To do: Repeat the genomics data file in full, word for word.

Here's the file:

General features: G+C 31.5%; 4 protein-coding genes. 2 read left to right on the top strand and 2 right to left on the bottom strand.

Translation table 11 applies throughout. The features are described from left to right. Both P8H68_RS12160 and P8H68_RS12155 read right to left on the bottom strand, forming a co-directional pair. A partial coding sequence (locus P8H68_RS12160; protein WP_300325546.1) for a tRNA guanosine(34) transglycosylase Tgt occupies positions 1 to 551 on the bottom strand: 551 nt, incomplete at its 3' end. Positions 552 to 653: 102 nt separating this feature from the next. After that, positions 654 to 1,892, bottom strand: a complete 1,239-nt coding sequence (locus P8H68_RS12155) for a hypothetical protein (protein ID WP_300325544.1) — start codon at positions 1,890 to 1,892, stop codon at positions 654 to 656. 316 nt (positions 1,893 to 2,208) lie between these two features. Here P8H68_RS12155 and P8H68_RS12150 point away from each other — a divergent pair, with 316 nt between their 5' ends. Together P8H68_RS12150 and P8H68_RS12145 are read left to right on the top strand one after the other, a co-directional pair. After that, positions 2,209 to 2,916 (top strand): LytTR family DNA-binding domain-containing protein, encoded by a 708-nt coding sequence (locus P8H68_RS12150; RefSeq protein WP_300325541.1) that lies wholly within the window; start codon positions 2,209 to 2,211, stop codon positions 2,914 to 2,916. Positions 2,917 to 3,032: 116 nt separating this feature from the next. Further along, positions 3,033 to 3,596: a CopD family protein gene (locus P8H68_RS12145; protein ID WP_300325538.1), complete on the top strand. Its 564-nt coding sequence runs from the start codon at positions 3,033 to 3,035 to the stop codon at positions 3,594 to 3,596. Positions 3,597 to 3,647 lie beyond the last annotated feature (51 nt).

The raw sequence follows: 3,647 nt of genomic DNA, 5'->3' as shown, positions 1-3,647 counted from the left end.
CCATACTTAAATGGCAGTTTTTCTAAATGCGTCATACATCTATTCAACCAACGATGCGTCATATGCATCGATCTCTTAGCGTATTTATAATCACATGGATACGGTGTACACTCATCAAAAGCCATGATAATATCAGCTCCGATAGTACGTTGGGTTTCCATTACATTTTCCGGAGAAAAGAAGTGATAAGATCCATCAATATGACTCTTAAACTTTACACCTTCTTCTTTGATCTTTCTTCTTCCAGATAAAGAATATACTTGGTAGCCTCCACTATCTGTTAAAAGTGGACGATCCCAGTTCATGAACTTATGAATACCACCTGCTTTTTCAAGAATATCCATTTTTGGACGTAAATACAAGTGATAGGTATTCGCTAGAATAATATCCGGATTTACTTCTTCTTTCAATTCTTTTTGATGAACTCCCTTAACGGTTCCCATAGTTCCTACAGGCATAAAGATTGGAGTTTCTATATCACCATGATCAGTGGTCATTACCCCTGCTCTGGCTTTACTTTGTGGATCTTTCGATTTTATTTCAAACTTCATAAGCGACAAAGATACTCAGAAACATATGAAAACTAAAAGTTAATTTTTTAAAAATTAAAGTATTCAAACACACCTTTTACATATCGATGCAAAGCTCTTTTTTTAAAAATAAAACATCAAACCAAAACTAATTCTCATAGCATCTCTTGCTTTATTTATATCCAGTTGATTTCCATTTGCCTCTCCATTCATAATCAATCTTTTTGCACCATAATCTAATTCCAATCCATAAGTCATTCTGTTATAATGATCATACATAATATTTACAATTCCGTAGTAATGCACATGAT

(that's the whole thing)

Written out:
General features: G+C 31.5%; 4 protein-coding genes. 2 read left to right on the top strand and 2 right to left on the bottom strand.

Translation table 11 applies throughout. The features are described from left to right. Both P8H68_RS12160 and P8H68_RS12155 read right to left on the bottom strand, forming a co-directional pair. A partial coding sequence (locus P8H68_RS12160; protein WP_300325546.1) for a tRNA guanosine(34) transglycosylase Tgt occupies positions 1 to 551 on the bottom strand: 551 nt, incomplete at its 3' end. Positions 552 to 653: 102 nt separating this feature from the next. After that, positions 654 to 1,892, bottom strand: a complete 1,239-nt coding sequence (locus P8H68_RS12155) for a hypothetical protein (protein ID WP_300325544.1) — start codon at positions 1,890 to 1,892, stop codon at positions 654 to 656. 316 nt (positions 1,893 to 2,208) lie between these two features. Here P8H68_RS12155 and P8H68_RS12150 point away from each other — a divergent pair, with 316 nt between their 5' ends. Together P8H68_RS12150 and P8H68_RS12145 are read left to right on the top strand one after the other, a co-directional pair. After that, positions 2,209 to 2,916 (top strand): LytTR family DNA-binding domain-containing protein, encoded by a 708-nt coding sequence (locus P8H68_RS12150; RefSeq protein WP_300325541.1) that lies wholly within the window; start codon positions 2,209 to 2,211, stop codon positions 2,914 to 2,916. Positions 2,917 to 3,032: 116 nt separating this feature from the next. Further along, positions 3,033 to 3,596: a CopD family protein gene (locus P8H68_RS12145; protein ID WP_300325538.1), complete on the top strand. Its 564-nt coding sequence runs from the start codon at positions 3,033 to 3,035 to the stop codon at positions 3,594 to 3,596. Positions 3,597 to 3,647 lie beyond the last annotated feature (51 nt).

The raw sequence follows: 3,647 nt of genomic DNA, 5'->3' as shown, positions 1-3,647 counted from the left end.
CCATACTTAAATGGCAGTTTTTCTAAATGCGTCATACATCTATTCAACCAACGATGCGTCATATGCATCGATCTCTTAGCGTATTTATAATCACATGGATACGGTGTACACTCATCAAAAGCCATGATAATATCAGCTCCGATAGTACGTTGGGTTTCCATTACATTTTCCGGAGAAAAGAAGTGATAAGATCCATCAATATGACTCTTAAACTTTACACCTTCTTCTTTGATCTTTCTTCTTCCAGATAAAGAATATACTTGGTAGCCTCCACTATCTGTTAAAAGTGGACGATCCCAGTTCATGAACTTATGAATACCACCTGCTTTTTCAAGAATATCCATTTTTGGACGTAAATACAAGTGATAGGTATTCGCTAGAATAATATCCGGATTTACTTCTTCTTTCAATTCTTTTTGATGAACTCCCTTAACGGTTCCCATAGTTCCTACAGGCATAAAGATTGGAGTTTCTATATCACCATGATCAGTGGTCATTACCCCTGCTCTGGCTTTACTTTGTGGATCTTTCGATTTTATTTCAAACTTCATAAGCGACAAAGATACTCAGAAACATATGAAAACTAAAAGTTAATTTTTTAAAAATTAAAGTATTCAAACACACCTTTTACATATCGATGCAAAGCTCTTTTTTTAAAAATAAAACATCAAACCAAAACTAATTCTCATAGCATCTCTTGCTTTATTTATATCCAGTTGATTTCCATTTGCCTCTCCATTCATAATCAATCTTTTTGCACCATAATCTAATTCCAATCCATAAGTCATTCTGTTATAATGATCATACATAATATTTACAATTCCGTAGTAATGCACATGAT